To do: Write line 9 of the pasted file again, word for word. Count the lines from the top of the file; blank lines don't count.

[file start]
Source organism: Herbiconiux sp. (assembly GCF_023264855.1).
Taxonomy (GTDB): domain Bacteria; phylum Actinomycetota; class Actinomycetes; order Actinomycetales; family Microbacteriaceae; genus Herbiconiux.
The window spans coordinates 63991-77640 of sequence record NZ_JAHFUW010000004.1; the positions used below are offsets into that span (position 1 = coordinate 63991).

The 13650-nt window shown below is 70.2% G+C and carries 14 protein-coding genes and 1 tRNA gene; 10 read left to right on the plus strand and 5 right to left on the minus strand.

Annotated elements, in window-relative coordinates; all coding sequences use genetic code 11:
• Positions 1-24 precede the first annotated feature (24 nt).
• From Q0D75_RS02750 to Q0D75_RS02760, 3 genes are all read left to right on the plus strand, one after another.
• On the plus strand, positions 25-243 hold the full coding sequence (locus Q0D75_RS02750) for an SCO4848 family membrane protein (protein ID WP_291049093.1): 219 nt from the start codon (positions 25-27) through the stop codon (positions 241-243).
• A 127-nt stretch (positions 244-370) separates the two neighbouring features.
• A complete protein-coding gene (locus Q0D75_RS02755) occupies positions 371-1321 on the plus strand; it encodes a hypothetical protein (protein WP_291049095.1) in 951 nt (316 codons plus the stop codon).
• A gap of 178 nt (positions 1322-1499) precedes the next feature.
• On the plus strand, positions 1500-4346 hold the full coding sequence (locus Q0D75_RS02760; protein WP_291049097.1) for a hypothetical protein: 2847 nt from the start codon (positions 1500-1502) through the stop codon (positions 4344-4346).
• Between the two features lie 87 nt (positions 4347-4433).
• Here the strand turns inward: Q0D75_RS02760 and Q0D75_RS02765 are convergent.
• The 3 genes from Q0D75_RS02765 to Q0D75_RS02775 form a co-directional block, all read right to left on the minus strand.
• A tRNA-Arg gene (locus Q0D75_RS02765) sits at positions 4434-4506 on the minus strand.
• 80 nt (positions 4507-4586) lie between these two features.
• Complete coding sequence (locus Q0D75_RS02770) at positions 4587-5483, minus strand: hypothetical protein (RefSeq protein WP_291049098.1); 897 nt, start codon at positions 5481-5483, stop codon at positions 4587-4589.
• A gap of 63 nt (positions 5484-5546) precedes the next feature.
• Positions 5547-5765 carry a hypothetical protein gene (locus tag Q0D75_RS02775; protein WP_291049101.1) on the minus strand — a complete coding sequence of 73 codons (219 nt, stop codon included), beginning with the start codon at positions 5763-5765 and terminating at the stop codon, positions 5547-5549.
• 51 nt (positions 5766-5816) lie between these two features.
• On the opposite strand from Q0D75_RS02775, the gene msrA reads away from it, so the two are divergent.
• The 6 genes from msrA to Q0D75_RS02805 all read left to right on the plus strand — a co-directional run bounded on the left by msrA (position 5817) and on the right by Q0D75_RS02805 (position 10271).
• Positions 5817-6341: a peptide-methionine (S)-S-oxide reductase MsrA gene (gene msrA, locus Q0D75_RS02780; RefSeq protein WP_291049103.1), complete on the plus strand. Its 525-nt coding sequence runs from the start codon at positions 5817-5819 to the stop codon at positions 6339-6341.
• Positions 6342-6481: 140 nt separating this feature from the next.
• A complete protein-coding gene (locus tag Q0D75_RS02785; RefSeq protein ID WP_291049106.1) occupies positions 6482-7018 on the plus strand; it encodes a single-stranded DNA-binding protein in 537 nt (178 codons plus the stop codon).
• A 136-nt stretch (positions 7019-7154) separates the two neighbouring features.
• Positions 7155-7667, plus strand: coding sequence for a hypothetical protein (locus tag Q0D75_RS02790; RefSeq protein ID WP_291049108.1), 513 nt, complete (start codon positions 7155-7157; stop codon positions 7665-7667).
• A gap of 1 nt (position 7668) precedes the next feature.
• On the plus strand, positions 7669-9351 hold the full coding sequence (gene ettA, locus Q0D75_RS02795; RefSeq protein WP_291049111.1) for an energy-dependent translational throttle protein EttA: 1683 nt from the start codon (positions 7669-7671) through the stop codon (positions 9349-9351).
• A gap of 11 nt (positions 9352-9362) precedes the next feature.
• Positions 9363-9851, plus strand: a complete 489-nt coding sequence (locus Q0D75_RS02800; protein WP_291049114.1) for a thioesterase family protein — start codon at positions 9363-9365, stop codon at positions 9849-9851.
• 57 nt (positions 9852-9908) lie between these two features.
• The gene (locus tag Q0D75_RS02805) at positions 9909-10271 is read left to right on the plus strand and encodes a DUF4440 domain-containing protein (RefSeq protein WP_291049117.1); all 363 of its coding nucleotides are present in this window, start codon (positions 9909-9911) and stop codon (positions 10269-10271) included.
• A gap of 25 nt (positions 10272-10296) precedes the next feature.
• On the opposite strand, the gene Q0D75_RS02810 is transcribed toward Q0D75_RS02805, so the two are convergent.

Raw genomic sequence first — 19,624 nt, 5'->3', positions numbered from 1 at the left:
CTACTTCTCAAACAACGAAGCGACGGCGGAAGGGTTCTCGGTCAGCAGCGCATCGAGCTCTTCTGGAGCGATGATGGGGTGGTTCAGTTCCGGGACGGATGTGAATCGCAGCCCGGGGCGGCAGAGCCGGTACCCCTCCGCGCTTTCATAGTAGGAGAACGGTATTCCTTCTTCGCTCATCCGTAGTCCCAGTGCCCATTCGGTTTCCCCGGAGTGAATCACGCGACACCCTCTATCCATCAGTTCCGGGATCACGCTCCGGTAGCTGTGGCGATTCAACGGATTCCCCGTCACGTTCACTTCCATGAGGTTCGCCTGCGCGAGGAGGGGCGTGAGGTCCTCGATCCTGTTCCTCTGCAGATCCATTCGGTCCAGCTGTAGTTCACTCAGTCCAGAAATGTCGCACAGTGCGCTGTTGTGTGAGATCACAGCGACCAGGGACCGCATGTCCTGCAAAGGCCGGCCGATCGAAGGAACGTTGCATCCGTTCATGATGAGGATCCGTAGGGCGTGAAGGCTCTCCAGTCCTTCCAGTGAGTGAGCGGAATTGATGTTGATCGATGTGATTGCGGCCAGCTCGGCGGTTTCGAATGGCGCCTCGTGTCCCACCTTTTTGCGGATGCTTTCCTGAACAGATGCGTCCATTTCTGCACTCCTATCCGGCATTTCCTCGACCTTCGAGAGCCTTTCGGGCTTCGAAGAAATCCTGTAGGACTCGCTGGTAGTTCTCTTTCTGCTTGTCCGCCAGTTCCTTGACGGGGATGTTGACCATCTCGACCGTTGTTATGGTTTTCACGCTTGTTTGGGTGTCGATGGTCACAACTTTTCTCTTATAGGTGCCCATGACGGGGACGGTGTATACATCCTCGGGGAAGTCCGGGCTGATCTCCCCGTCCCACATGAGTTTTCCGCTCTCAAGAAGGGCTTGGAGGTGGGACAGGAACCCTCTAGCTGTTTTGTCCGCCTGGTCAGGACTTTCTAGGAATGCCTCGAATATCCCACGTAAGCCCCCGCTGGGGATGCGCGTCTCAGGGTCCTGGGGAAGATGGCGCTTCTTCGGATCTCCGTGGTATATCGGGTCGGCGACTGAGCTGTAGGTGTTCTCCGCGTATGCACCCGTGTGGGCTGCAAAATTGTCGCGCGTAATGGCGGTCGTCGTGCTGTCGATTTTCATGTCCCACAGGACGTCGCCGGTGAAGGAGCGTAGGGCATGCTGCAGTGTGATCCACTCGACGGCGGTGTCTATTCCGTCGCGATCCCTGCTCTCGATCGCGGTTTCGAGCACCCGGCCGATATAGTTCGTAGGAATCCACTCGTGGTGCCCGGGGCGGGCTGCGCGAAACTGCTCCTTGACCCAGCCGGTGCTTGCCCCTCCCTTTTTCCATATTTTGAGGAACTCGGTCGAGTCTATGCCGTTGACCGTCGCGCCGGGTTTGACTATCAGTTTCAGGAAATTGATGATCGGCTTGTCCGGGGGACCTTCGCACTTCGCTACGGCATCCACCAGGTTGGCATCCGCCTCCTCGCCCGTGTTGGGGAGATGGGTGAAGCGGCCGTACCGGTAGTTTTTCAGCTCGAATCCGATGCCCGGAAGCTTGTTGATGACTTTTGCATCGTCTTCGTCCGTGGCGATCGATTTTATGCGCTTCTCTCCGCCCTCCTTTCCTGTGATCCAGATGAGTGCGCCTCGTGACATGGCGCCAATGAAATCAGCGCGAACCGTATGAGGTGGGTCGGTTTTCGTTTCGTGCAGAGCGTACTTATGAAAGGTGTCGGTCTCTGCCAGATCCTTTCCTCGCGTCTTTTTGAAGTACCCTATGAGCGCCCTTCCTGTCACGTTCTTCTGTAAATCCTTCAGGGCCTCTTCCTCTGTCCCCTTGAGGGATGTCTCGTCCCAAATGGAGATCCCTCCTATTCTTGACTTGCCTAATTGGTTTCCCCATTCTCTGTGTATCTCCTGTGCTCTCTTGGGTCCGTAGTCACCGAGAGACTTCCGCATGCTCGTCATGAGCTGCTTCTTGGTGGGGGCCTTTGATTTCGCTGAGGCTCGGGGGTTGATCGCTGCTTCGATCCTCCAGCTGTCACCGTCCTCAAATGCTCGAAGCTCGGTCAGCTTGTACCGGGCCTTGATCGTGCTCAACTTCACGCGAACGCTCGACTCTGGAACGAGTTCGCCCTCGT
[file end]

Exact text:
• A 127-nt stretch (positions 244-370) separates the two neighbouring features.